- No phones are permitted in the bedroom. If it is not possible to change this policy, then at least require that phones are switched off or set to “do not disturb” and left in their room, so they would have to get up and walk over to retrieve it, rather than snatching it and aimlessly scrolling when they should be sleeping.
- Options for a healthy wind-down before bed. They should not involve a screen in a low-light environment. Popular options include music listening, painting, and reading. If adolescents are receptive, I recommend journaling and meditation. Sleep meditations are an excellent practice to begin at any age.
- Set and adhere to a wake-up time. The blinds are raised to allow sunshine in as quickly as possible to activate the brain’s wake signal. A morning stroll is one of the most effective strategies to help the body and mind feel alert and energized. These morning routines prepare the brain to sleep at a more regular hour at night.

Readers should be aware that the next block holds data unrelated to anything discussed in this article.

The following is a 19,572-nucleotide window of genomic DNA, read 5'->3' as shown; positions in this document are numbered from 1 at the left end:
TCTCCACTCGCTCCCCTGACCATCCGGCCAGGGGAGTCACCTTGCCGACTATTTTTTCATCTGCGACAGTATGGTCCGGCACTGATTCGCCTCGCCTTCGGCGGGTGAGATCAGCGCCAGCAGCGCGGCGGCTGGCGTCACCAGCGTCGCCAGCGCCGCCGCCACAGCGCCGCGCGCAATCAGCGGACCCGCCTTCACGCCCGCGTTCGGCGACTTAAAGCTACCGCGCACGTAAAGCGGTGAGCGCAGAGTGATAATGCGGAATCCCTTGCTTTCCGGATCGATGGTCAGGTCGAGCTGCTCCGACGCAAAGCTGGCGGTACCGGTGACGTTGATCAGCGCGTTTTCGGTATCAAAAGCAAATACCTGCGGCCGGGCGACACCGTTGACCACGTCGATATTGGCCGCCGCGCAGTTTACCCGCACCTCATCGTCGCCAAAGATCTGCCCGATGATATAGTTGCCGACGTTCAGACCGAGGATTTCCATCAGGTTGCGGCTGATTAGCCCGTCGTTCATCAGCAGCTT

Establish the expectation that your 14-year-old needs a healthier sleep pattern, and then work with him to determine the specifics. If feasible, locate his motivation within the laundry list of benefits of improved sleep (it does help with the growth hormone if he wants to grow taller!). Then, generate a sleep pattern that, if not optimal, would at least be an improvement. I highly recommend Lewis’ book for additional information on the advantages of sleep and particular advice for adolescent sleep patterns.
It is logical that adolescents would desire to sleep more during the summer after completing another long school year. But, this is an example of too much of a good thing, and abandoning a sleep schedule for a few months can make the start of the next school year significantly more difficult. Working with your adolescent to build healthier sleep patterns will help them well beyond their summer vacation, resulting in less turmoil everywhere.